Normally in the northern rockies during the summer you get a few rainy days, enough that you get a rest after a few days of hard hikes. But so far the weather on our trip had been perfect. We even had taken a rest day in good weather when we drove up to Waterton. But now the weatherman was telling a different story. The forecast was for clouds in the morning with a chance of showers in the afternoon. That was ok. We had a half day of driving to Lake Louise anyway. Sure enough, the next morning there was solid overcast so we took our time getting up, packing and leaving.
That was when we started to learn about Canadian weather predictions. As soon as we drove out of the Waterton Lake basin, we emerged from the clouds into the sunshine. There were some clouds over some of the peaks but it was basically only Waterton Lake that was fogged in. It wasn't a big deal. We wouldn't have done anything differently anyway. The sunshine was pleasent and this way we had nice views of the mountains. But we would have more fun later in the trip trying to interpret the weather forecasts for the Canandian Rockies.
We were expecting about a five hour drive to Lake Louise, which is where we would be staying for the next week. No GPS for us. We were navigating the old fashioned way, with a $5 folding map I bought at the gas station in Waterton. There wasn't much detail of the Calgary area and we did not do a good job getting through. We could have completely bypassed it to the west. Instead we went out of our way to the east and got snarled in a huge construction area south of the city that was a horrible mess. Finally we got to the freeway and made excellent time going north. But when we got on TransCanada 1, the main east-west highway in the whole country, it turned out it went right through the middle of Calgary as a normal street. That took a while. At one point disaster almost struck. We were driving along in the right lane and stopped for a red light. Next to us, a schoolbus stopped in the left lane. About ten seconds later there was a loud crash and the bus surged about ten feet forward. Looking over a big pickup had slammed into the back of the bus - hard. No one was hurt but the truck certainly wasn't going anywhere for a while, if ever. Obviously some serious inattentive driving. It was 50/50. There were two lanes. It could have been us instead of the bus that was rear ended. Luckily we were able to drive off when the light changed while the other drivers were getting out of their vehicles to assess the damage.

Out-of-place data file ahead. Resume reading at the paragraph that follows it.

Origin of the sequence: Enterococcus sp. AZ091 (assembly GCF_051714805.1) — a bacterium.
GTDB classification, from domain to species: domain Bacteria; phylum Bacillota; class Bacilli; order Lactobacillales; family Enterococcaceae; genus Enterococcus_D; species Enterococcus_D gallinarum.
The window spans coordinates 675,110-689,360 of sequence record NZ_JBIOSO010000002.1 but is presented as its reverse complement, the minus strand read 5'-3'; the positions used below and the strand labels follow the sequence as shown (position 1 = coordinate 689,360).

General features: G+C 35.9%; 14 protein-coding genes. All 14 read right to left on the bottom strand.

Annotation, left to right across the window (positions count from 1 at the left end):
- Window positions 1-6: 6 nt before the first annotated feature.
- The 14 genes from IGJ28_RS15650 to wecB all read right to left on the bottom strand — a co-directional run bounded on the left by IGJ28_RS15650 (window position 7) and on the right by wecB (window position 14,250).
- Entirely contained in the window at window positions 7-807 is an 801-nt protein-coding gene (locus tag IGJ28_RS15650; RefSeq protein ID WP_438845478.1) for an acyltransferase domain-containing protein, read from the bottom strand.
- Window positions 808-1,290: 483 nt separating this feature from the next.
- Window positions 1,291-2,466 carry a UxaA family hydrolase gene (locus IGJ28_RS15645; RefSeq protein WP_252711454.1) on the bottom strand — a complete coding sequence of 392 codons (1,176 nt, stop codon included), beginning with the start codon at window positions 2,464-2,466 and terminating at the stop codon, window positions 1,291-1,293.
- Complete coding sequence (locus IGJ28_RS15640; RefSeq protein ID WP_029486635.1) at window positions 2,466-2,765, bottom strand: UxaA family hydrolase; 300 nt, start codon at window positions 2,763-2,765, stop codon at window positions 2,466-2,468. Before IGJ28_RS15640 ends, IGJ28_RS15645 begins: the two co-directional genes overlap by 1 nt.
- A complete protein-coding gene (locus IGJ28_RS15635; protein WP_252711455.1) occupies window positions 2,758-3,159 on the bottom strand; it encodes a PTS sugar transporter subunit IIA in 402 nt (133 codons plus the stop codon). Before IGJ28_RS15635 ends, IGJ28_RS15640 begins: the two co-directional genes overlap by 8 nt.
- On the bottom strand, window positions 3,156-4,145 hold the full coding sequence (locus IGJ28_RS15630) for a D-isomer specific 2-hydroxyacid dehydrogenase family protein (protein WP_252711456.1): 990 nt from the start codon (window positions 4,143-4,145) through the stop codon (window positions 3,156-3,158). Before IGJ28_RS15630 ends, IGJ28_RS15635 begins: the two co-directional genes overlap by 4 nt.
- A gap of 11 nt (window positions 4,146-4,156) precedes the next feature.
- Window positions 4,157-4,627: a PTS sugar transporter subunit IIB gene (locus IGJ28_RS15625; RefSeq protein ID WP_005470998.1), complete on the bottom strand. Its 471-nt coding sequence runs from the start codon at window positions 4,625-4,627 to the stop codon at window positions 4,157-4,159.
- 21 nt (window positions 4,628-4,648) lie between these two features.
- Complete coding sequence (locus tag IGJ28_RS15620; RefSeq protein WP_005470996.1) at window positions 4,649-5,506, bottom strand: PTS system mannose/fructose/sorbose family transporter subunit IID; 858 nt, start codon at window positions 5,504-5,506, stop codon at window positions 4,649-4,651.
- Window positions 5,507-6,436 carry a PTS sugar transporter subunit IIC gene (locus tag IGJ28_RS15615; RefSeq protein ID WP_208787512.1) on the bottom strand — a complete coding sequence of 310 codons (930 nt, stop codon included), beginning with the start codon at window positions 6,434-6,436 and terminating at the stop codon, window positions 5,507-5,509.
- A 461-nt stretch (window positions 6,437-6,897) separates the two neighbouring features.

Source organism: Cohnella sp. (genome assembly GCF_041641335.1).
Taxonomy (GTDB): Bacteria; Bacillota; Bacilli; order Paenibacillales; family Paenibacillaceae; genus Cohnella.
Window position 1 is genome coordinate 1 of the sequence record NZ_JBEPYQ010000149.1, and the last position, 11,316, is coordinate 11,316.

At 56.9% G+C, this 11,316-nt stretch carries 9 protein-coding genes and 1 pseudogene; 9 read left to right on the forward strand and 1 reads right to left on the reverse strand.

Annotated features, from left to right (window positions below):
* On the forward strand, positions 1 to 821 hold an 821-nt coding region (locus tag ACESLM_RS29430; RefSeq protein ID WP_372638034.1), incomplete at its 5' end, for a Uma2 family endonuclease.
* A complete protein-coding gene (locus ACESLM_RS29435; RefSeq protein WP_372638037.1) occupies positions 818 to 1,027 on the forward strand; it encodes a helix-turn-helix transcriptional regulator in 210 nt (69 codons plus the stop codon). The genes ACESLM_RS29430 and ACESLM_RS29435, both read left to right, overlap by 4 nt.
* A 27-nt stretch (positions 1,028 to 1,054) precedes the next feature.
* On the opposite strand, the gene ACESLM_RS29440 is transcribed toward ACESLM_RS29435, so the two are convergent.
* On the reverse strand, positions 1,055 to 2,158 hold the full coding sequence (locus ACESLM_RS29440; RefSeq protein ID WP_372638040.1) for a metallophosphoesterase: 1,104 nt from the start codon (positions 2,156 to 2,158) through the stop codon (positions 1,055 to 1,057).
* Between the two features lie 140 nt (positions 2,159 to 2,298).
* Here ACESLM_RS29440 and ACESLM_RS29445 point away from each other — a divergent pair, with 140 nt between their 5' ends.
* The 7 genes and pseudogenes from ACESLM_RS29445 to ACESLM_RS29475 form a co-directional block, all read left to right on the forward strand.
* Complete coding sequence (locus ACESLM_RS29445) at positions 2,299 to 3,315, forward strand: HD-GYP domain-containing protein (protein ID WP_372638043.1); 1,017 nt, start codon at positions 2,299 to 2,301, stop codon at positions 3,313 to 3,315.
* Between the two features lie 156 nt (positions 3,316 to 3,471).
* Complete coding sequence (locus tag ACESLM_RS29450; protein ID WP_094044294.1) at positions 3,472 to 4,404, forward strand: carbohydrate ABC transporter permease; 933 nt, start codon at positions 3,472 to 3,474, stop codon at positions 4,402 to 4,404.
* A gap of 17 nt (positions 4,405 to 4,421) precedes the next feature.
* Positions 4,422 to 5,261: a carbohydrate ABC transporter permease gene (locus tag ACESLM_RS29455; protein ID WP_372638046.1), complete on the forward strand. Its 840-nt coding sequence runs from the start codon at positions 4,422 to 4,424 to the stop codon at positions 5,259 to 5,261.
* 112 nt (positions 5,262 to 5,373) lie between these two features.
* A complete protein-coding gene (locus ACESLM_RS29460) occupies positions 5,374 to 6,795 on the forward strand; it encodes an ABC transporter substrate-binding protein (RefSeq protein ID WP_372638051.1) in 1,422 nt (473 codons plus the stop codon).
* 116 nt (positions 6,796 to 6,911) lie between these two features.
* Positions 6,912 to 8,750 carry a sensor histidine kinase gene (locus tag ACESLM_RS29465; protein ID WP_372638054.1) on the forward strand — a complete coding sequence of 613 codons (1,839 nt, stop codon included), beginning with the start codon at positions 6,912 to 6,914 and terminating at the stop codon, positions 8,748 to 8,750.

By the time we got out of town and back on the freeway we had probably lost an hour. We had plenty of time though so it didn't matter. Hey, we're on vacation! We made it to Banff without any further excitement, where we decided to stopp to get lunch. It's a good sized town so we figured it would have more options than Lake Louise. Since we were driving by anyway we thought we would check it out. We found an Italian restaurant which was ok but not great. After checking out a few tshirt shops we continued on.
Banff is the worst example I know of the Canadian practice of having towns inside of national parks. With a population of 7500 people it is a sizeable town. Of course it is almost totally devoted to tourism. There are hotels, restaurants, souvenir shops, outfitters, ski resorts and even a golf course. To me it seems kind of tacky having that right in the middle of the park. The town of Canmore is about the same size but is just outside the park only fifteen miles away. It seems like there isn't really a need to have a large town inside of the park itself. But that's the way the Canadians do it. I still give them a lot of credit for setting aside such a large area as they have in the various national and provincial parks in the Canadian Rockies.